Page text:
US and UK satellite giants Viasat and Inmarsat have inked a deal with government to create new space jobs in the UK.
The UK has thrown its arms around its blossoming space sector over the past 12 months, as it readies for the first-ever launches from home soil by the end of this year.
Viasat and Inmarsat, which are planning a $7.3bn merger, have entered a legally binding agreement with the Department for Business, Energy and Industrial Strategy, The Times first reported, which will see jobs forged within satellite innovation, ground stations and research and development (R&D).
The merger is still being monitored under the National Security and Investment Act, as Inmarsat offers communications services to the Ministry of Defence.
The satellite companies are reportedly set to hike their R&D spending by a third, as well as help create a centre of excellence for R&D, in a location which is not yet known.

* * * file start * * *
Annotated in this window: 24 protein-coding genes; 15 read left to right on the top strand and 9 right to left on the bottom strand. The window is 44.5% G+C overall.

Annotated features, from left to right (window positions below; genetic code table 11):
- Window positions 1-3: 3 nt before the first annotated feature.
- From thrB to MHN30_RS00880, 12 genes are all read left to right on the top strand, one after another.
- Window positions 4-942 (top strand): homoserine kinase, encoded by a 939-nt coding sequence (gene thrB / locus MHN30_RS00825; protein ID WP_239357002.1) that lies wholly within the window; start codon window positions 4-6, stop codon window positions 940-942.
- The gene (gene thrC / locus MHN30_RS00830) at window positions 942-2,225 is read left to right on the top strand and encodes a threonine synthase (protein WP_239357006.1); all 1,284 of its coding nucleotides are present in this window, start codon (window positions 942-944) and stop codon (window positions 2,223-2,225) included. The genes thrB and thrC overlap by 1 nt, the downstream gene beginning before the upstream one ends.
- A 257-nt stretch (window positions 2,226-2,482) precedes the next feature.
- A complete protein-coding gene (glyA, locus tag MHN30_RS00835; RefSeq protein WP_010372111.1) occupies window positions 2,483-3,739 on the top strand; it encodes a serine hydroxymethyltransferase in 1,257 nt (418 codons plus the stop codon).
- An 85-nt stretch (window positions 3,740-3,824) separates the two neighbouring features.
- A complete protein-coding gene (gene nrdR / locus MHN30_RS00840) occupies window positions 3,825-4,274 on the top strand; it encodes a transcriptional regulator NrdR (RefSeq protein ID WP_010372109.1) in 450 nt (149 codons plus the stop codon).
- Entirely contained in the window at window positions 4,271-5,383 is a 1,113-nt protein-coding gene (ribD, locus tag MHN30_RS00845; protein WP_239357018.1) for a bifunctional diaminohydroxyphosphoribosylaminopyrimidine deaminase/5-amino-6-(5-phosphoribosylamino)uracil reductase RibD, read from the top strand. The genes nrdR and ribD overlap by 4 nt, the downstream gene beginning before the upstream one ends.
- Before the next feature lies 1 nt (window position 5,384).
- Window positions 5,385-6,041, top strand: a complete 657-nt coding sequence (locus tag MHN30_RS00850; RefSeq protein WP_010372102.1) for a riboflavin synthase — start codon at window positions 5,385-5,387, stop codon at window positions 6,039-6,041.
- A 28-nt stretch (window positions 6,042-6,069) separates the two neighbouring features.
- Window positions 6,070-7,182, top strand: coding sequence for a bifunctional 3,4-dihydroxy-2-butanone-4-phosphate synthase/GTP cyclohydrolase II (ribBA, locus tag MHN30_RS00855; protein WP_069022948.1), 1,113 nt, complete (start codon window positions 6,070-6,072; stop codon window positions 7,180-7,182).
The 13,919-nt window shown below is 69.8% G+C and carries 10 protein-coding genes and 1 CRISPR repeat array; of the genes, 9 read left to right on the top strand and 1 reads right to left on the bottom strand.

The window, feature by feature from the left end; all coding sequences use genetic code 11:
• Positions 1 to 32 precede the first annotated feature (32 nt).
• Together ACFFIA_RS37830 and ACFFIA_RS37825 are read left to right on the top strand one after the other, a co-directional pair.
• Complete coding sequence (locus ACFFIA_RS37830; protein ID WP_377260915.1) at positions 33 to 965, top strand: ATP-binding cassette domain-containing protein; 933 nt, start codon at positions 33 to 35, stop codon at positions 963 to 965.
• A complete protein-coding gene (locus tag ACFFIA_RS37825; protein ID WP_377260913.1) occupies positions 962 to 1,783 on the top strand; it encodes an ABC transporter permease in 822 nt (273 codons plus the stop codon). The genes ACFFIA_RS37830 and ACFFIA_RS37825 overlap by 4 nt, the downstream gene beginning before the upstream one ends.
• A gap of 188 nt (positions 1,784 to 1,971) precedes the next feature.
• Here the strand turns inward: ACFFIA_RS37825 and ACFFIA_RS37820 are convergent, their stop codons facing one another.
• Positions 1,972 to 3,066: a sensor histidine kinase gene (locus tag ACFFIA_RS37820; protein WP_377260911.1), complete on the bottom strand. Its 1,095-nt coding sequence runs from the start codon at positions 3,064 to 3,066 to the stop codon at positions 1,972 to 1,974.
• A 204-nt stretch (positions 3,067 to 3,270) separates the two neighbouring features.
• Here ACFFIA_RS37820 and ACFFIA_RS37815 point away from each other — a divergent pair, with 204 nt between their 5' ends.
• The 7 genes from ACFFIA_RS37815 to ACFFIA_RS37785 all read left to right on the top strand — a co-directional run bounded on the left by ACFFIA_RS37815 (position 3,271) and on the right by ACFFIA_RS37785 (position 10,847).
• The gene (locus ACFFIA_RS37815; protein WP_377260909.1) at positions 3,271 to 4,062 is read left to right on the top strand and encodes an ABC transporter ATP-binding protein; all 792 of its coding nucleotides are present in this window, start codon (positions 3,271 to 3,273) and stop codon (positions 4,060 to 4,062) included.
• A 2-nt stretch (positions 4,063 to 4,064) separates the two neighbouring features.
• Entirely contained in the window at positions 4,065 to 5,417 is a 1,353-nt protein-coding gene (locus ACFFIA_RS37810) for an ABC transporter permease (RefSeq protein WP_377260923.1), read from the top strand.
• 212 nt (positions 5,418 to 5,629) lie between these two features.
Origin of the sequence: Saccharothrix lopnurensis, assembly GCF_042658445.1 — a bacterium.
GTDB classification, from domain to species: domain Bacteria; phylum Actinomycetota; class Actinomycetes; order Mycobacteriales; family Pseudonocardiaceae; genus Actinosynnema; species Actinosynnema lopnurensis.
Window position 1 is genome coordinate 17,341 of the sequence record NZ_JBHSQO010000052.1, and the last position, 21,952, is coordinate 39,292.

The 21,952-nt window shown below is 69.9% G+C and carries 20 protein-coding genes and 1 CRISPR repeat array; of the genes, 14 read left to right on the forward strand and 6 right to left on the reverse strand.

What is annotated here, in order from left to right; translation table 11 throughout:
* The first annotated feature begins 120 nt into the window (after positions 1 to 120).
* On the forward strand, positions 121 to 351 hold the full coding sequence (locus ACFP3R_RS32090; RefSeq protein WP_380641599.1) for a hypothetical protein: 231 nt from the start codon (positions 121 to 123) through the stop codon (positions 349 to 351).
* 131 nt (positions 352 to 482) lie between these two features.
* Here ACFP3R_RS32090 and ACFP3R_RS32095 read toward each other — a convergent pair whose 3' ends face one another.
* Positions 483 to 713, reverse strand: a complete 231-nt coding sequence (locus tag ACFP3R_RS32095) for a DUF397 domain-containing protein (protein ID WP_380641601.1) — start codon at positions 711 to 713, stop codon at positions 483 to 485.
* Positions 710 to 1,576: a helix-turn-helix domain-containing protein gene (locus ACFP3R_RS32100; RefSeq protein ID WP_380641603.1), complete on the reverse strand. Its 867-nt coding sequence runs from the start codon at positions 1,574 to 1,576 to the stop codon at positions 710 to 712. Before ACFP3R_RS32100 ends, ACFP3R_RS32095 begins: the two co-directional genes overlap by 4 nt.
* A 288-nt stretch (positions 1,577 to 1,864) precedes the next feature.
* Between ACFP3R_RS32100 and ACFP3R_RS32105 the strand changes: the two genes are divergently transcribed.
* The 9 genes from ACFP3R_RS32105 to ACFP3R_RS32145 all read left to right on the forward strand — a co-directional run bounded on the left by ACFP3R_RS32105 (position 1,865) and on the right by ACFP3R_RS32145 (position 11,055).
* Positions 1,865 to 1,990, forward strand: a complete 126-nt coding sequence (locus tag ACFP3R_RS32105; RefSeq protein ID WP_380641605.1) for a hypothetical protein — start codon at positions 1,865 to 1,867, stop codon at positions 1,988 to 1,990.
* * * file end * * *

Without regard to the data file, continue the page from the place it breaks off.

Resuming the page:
The agreement also covers maintenance for the UK’s growing satellite network and strengthening cybersecurity capabilities, with Russia’s invasion of Ukraine catapulting the concern to the top of the agenda for space-tech firms and state-agencies.
Inmarsat chief executive Rajeev Suri told the newspaper the agreement and combination of the two companies “will result in more highly-skilled jobs and R&D investment in the UK than Inmarsat could achieve on a standalone basis”.